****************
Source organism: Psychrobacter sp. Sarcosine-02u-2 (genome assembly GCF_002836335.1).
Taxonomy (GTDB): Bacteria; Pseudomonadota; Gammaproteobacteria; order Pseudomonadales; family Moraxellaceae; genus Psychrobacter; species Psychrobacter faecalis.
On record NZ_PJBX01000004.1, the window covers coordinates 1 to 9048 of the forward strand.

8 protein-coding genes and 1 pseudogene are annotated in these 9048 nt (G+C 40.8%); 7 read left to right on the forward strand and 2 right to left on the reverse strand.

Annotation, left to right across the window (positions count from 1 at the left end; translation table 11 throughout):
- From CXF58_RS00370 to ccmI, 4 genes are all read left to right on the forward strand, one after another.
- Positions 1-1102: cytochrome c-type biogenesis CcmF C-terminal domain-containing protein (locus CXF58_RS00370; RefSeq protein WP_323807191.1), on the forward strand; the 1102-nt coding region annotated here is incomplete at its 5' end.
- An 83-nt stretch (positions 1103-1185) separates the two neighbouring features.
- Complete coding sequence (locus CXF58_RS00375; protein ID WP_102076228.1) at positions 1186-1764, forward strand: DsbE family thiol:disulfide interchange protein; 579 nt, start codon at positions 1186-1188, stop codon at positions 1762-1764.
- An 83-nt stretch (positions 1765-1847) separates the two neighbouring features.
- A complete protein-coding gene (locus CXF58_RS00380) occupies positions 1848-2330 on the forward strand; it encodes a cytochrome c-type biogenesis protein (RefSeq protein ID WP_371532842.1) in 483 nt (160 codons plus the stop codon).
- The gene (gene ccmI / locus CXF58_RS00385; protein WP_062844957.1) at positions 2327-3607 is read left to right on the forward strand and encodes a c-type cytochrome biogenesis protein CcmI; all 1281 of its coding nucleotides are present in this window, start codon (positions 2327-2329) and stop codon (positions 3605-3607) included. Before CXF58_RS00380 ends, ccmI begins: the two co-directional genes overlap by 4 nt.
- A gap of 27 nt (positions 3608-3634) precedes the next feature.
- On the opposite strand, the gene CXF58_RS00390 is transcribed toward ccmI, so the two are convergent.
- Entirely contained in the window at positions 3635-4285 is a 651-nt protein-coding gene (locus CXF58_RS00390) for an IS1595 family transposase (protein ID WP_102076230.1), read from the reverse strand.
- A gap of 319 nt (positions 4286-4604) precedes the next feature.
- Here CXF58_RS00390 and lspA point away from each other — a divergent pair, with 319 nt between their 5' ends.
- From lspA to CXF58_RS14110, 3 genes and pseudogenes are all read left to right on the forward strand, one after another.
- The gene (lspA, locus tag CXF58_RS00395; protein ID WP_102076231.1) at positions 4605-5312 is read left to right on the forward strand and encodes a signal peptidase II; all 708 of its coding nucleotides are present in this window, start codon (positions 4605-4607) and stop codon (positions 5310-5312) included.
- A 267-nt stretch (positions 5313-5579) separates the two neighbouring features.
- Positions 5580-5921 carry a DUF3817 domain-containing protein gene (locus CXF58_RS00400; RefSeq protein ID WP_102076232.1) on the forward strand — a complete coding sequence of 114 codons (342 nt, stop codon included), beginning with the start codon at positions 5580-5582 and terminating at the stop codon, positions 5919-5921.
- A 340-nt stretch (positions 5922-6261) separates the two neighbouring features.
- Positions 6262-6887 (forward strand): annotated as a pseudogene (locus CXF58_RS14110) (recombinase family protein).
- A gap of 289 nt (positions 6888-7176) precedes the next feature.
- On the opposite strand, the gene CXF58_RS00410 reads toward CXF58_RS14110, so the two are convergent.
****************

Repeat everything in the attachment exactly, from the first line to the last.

Source organism: Psychrobacter sp. Sarcosine-02u-2 (genome assembly GCF_002836335.1).
Taxonomy (GTDB): Bacteria; Pseudomonadota; Gammaproteobacteria; order Pseudomonadales; family Moraxellaceae; genus Psychrobacter; species Psychrobacter faecalis.
On record NZ_PJBX01000004.1, the window covers coordinates 1 to 9048 of the forward strand.

8 protein-coding genes and 1 pseudogene are annotated in these 9048 nt (G+C 40.8%); 7 read left to right on the forward strand and 2 right to left on the reverse strand.

Annotation, left to right across the window (positions count from 1 at the left end; translation table 11 throughout):
- From CXF58_RS00370 to ccmI, 4 genes are all read left to right on the forward strand, one after another.
- Positions 1-1102: cytochrome c-type biogenesis CcmF C-terminal domain-containing protein (locus CXF58_RS00370; RefSeq protein WP_323807191.1), on the forward strand; the 1102-nt coding region annotated here is incomplete at its 5' end.
- An 83-nt stretch (positions 1103-1185) separates the two neighbouring features.
- Complete coding sequence (locus CXF58_RS00375; protein ID WP_102076228.1) at positions 1186-1764, forward strand: DsbE family thiol:disulfide interchange protein; 579 nt, start codon at positions 1186-1188, stop codon at positions 1762-1764.
- An 83-nt stretch (positions 1765-1847) separates the two neighbouring features.
- A complete protein-coding gene (locus CXF58_RS00380) occupies positions 1848-2330 on the forward strand; it encodes a cytochrome c-type biogenesis protein (RefSeq protein ID WP_371532842.1) in 483 nt (160 codons plus the stop codon).
- The gene (gene ccmI / locus CXF58_RS00385; protein WP_062844957.1) at positions 2327-3607 is read left to right on the forward strand and encodes a c-type cytochrome biogenesis protein CcmI; all 1281 of its coding nucleotides are present in this window, start codon (positions 2327-2329) and stop codon (positions 3605-3607) included. Before CXF58_RS00380 ends, ccmI begins: the two co-directional genes overlap by 4 nt.
- A gap of 27 nt (positions 3608-3634) precedes the next feature.
- On the opposite strand, the gene CXF58_RS00390 is transcribed toward ccmI, so the two are convergent.
- Entirely contained in the window at positions 3635-4285 is a 651-nt protein-coding gene (locus CXF58_RS00390) for an IS1595 family transposase (protein ID WP_102076230.1), read from the reverse strand.
- A gap of 319 nt (positions 4286-4604) precedes the next feature.
- Here CXF58_RS00390 and lspA point away from each other — a divergent pair, with 319 nt between their 5' ends.
- From lspA to CXF58_RS14110, 3 genes and pseudogenes are all read left to right on the forward strand, one after another.
- The gene (lspA, locus tag CXF58_RS00395; protein ID WP_102076231.1) at positions 4605-5312 is read left to right on the forward strand and encodes a signal peptidase II; all 708 of its coding nucleotides are present in this window, start codon (positions 4605-4607) and stop codon (positions 5310-5312) included.
- A 267-nt stretch (positions 5313-5579) separates the two neighbouring features.
- Positions 5580-5921 carry a DUF3817 domain-containing protein gene (locus CXF58_RS00400; RefSeq protein ID WP_102076232.1) on the forward strand — a complete coding sequence of 114 codons (342 nt, stop codon included), beginning with the start codon at positions 5580-5582 and terminating at the stop codon, positions 5919-5921.
- A 340-nt stretch (positions 5922-6261) separates the two neighbouring features.
- Positions 6262-6887 (forward strand): annotated as a pseudogene (locus CXF58_RS14110) (recombinase family protein).
- A gap of 289 nt (positions 6888-7176) precedes the next feature.
- On the opposite strand, the gene CXF58_RS00410 reads toward CXF58_RS14110, so the two are convergent.